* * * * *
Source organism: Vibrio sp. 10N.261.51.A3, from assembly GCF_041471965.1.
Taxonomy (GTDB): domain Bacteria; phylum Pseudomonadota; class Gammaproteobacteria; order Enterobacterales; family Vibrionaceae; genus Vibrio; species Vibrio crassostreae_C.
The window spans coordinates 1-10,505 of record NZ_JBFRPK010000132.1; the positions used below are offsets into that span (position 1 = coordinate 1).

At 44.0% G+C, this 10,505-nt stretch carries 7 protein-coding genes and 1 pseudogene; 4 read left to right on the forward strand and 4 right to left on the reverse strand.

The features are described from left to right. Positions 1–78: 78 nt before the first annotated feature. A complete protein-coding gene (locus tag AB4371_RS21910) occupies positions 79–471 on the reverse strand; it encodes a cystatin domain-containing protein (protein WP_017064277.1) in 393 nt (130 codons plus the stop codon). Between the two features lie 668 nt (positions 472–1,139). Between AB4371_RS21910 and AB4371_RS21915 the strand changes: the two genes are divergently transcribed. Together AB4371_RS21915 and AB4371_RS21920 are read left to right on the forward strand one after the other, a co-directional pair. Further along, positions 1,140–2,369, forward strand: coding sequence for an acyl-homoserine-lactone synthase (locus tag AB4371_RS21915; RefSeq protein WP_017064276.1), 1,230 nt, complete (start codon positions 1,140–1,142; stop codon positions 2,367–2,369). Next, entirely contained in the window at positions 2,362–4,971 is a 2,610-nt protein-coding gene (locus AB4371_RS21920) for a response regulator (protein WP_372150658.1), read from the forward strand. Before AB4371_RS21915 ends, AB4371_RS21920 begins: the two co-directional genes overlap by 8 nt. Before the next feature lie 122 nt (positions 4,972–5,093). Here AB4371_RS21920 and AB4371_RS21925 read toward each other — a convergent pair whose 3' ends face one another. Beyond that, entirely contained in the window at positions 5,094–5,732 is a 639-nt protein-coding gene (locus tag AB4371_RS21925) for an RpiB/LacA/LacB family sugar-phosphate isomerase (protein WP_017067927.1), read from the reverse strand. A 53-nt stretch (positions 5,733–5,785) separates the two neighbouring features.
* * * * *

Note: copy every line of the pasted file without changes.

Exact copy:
Source organism: Vibrio sp. 10N.261.51.A3, from assembly GCF_041471965.1.
Taxonomy (GTDB): domain Bacteria; phylum Pseudomonadota; class Gammaproteobacteria; order Enterobacterales; family Vibrionaceae; genus Vibrio; species Vibrio crassostreae_C.
The window spans coordinates 1-10,505 of record NZ_JBFRPK010000132.1; the positions used below are offsets into that span (position 1 = coordinate 1).

At 44.0% G+C, this 10,505-nt stretch carries 7 protein-coding genes and 1 pseudogene; 4 read left to right on the forward strand and 4 right to left on the reverse strand.

The features are described from left to right. Positions 1–78: 78 nt before the first annotated feature. A complete protein-coding gene (locus tag AB4371_RS21910) occupies positions 79–471 on the reverse strand; it encodes a cystatin domain-containing protein (protein WP_017064277.1) in 393 nt (130 codons plus the stop codon). Between the two features lie 668 nt (positions 472–1,139). Between AB4371_RS21910 and AB4371_RS21915 the strand changes: the two genes are divergently transcribed. Together AB4371_RS21915 and AB4371_RS21920 are read left to right on the forward strand one after the other, a co-directional pair. Further along, positions 1,140–2,369, forward strand: coding sequence for an acyl-homoserine-lactone synthase (locus tag AB4371_RS21915; RefSeq protein WP_017064276.1), 1,230 nt, complete (start codon positions 1,140–1,142; stop codon positions 2,367–2,369). Next, entirely contained in the window at positions 2,362–4,971 is a 2,610-nt protein-coding gene (locus AB4371_RS21920) for a response regulator (protein WP_372150658.1), read from the forward strand. Before AB4371_RS21915 ends, AB4371_RS21920 begins: the two co-directional genes overlap by 8 nt. Before the next feature lie 122 nt (positions 4,972–5,093). Here AB4371_RS21920 and AB4371_RS21925 read toward each other — a convergent pair whose 3' ends face one another. Beyond that, entirely contained in the window at positions 5,094–5,732 is a 639-nt protein-coding gene (locus tag AB4371_RS21925) for an RpiB/LacA/LacB family sugar-phosphate isomerase (protein WP_017067927.1), read from the reverse strand. A 53-nt stretch (positions 5,733–5,785) separates the two neighbouring features.